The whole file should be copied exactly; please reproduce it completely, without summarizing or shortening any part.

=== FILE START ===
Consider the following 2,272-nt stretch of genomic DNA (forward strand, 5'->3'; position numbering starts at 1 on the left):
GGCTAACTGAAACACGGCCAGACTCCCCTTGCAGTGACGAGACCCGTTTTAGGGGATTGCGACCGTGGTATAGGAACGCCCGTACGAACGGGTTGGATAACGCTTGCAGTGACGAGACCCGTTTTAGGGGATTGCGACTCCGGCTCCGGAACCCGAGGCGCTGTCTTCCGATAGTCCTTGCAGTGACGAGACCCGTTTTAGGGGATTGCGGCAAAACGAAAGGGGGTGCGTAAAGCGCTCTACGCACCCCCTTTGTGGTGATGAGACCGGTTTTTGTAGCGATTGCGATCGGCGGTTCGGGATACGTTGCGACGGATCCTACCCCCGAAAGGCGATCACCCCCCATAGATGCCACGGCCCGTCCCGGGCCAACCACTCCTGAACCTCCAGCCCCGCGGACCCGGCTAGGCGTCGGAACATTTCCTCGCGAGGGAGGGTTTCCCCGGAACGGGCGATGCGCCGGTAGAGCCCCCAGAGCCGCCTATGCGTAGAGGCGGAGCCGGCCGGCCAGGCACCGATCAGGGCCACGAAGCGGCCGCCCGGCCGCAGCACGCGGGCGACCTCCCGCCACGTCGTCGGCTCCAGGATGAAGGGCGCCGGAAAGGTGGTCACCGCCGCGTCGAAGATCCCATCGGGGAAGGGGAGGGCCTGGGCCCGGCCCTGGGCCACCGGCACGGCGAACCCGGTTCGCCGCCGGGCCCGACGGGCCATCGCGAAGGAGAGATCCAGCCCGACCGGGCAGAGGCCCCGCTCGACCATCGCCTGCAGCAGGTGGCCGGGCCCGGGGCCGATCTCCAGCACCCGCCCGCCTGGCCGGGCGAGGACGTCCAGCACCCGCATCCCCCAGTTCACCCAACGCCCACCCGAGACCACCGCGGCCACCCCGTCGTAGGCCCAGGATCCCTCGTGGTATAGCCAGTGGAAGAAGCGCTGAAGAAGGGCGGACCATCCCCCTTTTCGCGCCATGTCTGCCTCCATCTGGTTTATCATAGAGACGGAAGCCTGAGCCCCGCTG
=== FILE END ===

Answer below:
Consider the following 2,272-nt stretch of genomic DNA (forward strand, 5'->3'; position numbering starts at 1 on the left):
GGCTAACTGAAACACGGCCAGACTCCCCTTGCAGTGACGAGACCCGTTTTAGGGGATTGCGACCGTGGTATAGGAACGCCCGTACGAACGGGTTGGATAACGCTTGCAGTGACGAGACCCGTTTTAGGGGATTGCGACTCCGGCTCCGGAACCCGAGGCGCTGTCTTCCGATAGTCCTTGCAGTGACGAGACCCGTTTTAGGGGATTGCGGCAAAACGAAAGGGGGTGCGTAAAGCGCTCTACGCACCCCCTTTGTGGTGATGAGACCGGTTTTTGTAGCGATTGCGATCGGCGGTTCGGGATACGTTGCGACGGATCCTACCCCCGAAAGGCGATCACCCCCCATAGATGCCACGGCCCGTCCCGGGCCAACCACTCCTGAACCTCCAGCCCCGCGGACCCGGCTAGGCGTCGGAACATTTCCTCGCGAGGGAGGGTTTCCCCGGAACGGGCGATGCGCCGGTAGAGCCCCCAGAGCCGCCTATGCGTAGAGGCGGAGCCGGCCGGCCAGGCACCGATCAGGGCCACGAAGCGGCCGCCCGGCCGCAGCACGCGGGCGACCTCCCGCCACGTCGTCGGCTCCAGGATGAAGGGCGCCGGAAAGGTGGTCACCGCCGCGTCGAAGATCCCATCGGGGAAGGGGAGGGCCTGGGCCCGGCCCTGGGCCACCGGCACGGCGAACCCGGTTCGCCGCCGGGCCCGACGGGCCATCGCGAAGGAGAGATCCAGCCCGACCGGGCAGAGGCCCCGCTCGACCATCGCCTGCAGCAGGTGGCCGGGCCCGGGGCCGATCTCCAGCACCCGCCCGCCTGGCCGGGCGAGGACGTCCAGCACCCGCATCCCCCAGTTCACCCAACGCCCACCCGAGACCACCGCGGCCACCCCGTCGTAGGCCCAGGATCCCTCGTGGTATAGCCAGTGGAAGAAGCGCTGAAGAAGGGCGGACCATCCCCCTTTTCGCGCCATGTCTGCCTCCATCTGGTTTATCATAGAGACGGAAGCCTGAGCCCCGCTG